日本酒を語る

Talk about sake

2020.10.02

Knowledge

“Wataribune”-The Story of Revived Sake Brewing Rice

In 2006, a sake was released with the label that was cut in the middle and sealed on the bottle. It was Miyosakae Junmaiwataribune, which had 17% alcohol by volume and 75% polishing ratio, bringing out the best of rice to create a rich taste. It was brewed by using sake rice Shiga Wataribune No.6, which once disappeared but made a comeback.



Shiga Wataribune was born in 1895. Shiga Agricultural Experiment Station (currently known as Shiga Prefecture Agricultural Technology Promotion Center) ordered Omachi sake rice grown in Fukuoka Prefecture and named it as Wataribune. Through the pure-line selection, Shiga Wataribune No.6 was finally approved and started to be grown mainly in Konan region as a recommended variety of Shiga. It used to be such an environmentally sustainable local variety that it was exported overseas to become California rice. However, because of weak resistance to disease and insects, the production gradually decreased and eventually it was no longer cultivated after 1959. Then in 2003 Wataribune emerged again. It was due to JA Green Omi Brewer’s Rice Subcommittee, which, driven by the request of client brewers, raised their voices that they wanted to create Wataribune as the father of the king of sake rice Yamadanishiki. In 2004, they received approx. 50 grams of the seeds that had been preserved at the Shiga Prefecture Agricultural Technology Promotion Center and then Akihiro Sawa, the chairman of the subcommittee, started growing the seeds in around 9.9m2 paddy fields. In 2005, the trial cultivation and brewing aptitude showed excellent results that it had the level equivalent to the standard value of Yamadanishiki. This successful sake is the one mentioned at the beginning. The seal cut in the middle means the pleasure and respect toward the revival of sake after 50 years. In 2006, with the yield of 21 tons, 8 brewers in Shiga signed up for use of Shiga Wataribune No.6. The number of brewers increased to 13 in 2020 so that the rice has become essential sake rice in Shiga.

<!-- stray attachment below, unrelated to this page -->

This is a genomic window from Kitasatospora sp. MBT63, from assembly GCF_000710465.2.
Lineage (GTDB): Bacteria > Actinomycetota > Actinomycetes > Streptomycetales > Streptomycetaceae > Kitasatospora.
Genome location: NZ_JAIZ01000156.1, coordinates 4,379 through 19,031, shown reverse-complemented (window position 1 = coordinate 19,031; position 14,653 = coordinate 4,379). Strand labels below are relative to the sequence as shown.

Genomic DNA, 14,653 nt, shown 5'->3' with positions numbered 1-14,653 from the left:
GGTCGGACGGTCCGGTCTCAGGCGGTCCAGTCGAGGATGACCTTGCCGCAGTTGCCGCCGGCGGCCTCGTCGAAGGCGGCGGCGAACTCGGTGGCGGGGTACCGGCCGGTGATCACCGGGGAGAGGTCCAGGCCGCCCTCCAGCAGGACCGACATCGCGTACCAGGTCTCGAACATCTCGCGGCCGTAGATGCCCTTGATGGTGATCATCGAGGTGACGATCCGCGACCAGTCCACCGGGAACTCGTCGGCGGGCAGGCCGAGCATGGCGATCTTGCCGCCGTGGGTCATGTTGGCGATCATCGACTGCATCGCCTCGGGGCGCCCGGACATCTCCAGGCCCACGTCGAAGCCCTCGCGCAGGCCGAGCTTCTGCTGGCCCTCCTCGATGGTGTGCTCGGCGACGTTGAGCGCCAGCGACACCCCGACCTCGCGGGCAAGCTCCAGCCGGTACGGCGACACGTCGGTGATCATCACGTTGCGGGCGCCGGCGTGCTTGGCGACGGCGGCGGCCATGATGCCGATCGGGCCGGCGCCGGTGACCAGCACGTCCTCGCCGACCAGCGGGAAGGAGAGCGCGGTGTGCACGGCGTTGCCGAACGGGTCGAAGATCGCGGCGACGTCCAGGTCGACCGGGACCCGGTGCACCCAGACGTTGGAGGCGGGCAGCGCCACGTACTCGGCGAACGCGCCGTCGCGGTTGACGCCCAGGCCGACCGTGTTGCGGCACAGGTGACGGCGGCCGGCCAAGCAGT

(Photos by : JA Green Ohmi, and Sake bottle picture provided by the blog
(Photos by : JA Green Ohmi, and Sake bottle picture provided by the blog “I love Shiga sake!”)